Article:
Religious Impact of Prosperity Preaching on Sustainable Economic Development
The prosperity gospel is damaging the world for many reasons, especially in Africa. The five reasons for the negative consequences are :
1. It is mixed with occultism birthing cultic theology:
Before Christianity came to Africa, people visited witch doctors and sacrificed goats or cows for prosperity. They poured libations on the ground so the gods would hear their prayers. Today similar practices continue because the prosperity preachers have replaced the Ifa priests. There are stories of church ministers who buried live animals under the floor of their churches to win people’s favor. The people who follow these prosperity preachers are reminded that their promised windfall won’t materialize unless they give large donations of money or properties.
2. It drives greed by fueling self-indulgence:
The prosperity preacher teaches people to focus on getting, not giving. Church members are continually urged to sow financial seeds to reap more significant rewards. In Africa, Christian revivals are dedicated to collecting offerings to achieve wealth. Preachers tell their followers that their physical prosperity measures spirituality. This greed preached from the pulpit spreads like the plague in God’s house.
3. It promotes conceit:
The greedy atmosphere in prosperous churches has produced arrogance and a warped leadership style. A Kenyan, Gideon Thuranira, the editor of Christian Professional magazine, called these men “churchpreneurs.” They plant churches not because they have a burden to reach lost souls but see different currencies of the world when they fill an auditorium with chairs. The most successful prosperity preacher is dangerous because he can convince a crowd that Jesus died to give you a Lexus, airplane, or several mansions. In Nigeria, there are many cases of these preachers accumulating fabulous wealth and living in luxury as their followers become poorer.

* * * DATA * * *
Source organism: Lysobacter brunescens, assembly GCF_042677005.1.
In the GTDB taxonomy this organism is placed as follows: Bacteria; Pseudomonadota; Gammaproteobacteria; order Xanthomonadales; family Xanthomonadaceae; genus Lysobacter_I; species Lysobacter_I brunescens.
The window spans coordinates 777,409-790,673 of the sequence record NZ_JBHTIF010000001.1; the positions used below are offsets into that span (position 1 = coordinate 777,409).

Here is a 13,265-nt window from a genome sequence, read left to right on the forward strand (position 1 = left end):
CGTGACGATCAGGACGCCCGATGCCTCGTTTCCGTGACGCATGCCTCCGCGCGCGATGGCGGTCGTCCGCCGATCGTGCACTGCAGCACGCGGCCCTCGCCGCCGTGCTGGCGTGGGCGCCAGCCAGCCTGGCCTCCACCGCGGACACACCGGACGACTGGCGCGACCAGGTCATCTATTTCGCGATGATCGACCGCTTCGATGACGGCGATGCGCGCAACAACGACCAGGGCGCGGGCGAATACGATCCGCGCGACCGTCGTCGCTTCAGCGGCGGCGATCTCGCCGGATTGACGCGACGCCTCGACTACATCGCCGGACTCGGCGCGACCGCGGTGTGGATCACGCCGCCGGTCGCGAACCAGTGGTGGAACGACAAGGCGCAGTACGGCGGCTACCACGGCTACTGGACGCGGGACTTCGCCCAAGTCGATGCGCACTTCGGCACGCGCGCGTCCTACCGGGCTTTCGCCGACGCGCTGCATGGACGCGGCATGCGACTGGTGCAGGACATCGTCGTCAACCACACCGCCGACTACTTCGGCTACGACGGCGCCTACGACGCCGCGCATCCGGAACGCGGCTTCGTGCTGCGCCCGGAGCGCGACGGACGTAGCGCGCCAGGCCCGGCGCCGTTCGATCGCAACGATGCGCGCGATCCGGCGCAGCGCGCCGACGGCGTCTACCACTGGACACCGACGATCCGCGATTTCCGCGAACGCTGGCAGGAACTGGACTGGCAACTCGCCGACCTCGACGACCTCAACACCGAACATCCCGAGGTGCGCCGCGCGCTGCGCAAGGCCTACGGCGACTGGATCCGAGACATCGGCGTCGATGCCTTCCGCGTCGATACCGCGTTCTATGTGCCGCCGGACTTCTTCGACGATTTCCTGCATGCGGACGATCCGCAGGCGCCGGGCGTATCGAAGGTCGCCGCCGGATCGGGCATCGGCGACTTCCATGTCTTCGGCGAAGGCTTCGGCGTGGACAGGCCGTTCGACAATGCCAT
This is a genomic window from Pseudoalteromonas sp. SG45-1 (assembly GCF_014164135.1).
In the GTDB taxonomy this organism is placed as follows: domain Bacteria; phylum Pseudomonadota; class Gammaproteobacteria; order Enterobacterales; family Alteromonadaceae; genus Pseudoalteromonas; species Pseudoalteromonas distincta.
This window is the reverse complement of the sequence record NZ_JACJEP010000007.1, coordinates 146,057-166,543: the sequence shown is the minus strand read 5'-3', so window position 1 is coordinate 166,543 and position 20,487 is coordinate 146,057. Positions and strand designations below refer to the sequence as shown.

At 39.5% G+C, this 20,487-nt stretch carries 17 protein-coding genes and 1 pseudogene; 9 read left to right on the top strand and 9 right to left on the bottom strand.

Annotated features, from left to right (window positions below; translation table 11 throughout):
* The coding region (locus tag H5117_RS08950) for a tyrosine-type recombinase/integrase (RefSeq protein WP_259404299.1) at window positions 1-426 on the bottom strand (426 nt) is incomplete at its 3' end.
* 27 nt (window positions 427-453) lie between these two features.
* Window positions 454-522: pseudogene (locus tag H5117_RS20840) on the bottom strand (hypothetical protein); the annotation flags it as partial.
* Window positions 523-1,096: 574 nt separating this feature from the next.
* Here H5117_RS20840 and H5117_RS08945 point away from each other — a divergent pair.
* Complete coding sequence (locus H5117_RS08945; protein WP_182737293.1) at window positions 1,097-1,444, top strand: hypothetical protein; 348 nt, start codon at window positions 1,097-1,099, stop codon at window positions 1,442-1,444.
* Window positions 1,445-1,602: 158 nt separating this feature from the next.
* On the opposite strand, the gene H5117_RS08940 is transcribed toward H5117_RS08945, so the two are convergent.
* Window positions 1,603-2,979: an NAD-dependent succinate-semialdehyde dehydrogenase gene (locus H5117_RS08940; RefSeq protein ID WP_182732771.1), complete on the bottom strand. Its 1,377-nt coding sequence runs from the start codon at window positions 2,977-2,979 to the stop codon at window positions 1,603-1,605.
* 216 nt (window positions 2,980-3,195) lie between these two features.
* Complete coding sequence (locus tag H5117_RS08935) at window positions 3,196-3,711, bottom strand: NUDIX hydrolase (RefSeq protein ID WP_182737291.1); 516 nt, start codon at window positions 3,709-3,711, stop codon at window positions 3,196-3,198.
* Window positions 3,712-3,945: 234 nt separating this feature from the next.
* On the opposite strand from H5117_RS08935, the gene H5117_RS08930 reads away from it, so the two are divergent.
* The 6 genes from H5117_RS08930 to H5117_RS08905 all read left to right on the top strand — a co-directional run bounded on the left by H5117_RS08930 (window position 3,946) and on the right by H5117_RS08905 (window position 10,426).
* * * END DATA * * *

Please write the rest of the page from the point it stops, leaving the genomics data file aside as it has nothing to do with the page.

4. It works against the formation of Christian character:
The prosperity gospel is a poor imitation of the true gospel because it leaves no room for brokenness, suffering, humility, or delay. Prosperity preachers promise instant results and overnight success; if you don’t get your breakthrough, it is because you are not giving enough offering. Jesus calls us to deny ourselves and follow Him; prosperity preaching calls us to deny Jesus and follow our materialistic lusts. Some church ministers are so set on getting rich; that they cannot go through the process of discipleship that requires self-denial. Spiritual formation has been scrapped for materials formation.
5. It keeps people in poverty:
The government of Malawi was once under international scrutiny because of fraud carried out by top leaders. The so-called “Cashgate” scandal is that professing Christians in the administration of President Joyce Banda were implicated. One of these people stole millions of kwacha from the government and hid the cash in a teddy bear! Most people in Malawi live on less than $1 a day, yet their leaders have been known to buy fleets of cars and vast plots of land with money that was not theirs. Sadly, the prosperity gospel preached in Malawi has encouraged pastors and leaders to follow the same corrupt pattern. As a result, God’s people have been financially exploited.
The same thing happened in Nigeria during the administration of Goodluck Jonathan when the president of the Christian Association of Nigeria was implicated in the South African government’s seized cash from his plane. Jesus described false prophets as wolves in sheep’s clothing. Churches have been increasing in many parts of Africa today, yet sub-Saharan Africa is the only region where poverty has increased in the past 25 years. So, according to the statistics, the prosperity gospel is not bringing prosperity! It makes their followers poorer, so it is a flawed message!
The Bankruptcy of the Prosperity Gospel:
Over one hundred years ago, the renowned pastor, Charles H. Spurgeon said to the then-largest congregation in all Christendom:
I believe it is anti-Christian and unholy for any Christian to live with the object of accumulating wealth. You will say, “Are we not to strive all we can to get all the money we can?” You may do so. I cannot doubt what, in so doing, you may do service to the cause of God. But what I said was that to live with the object of accumulating wealth is anti-Christian.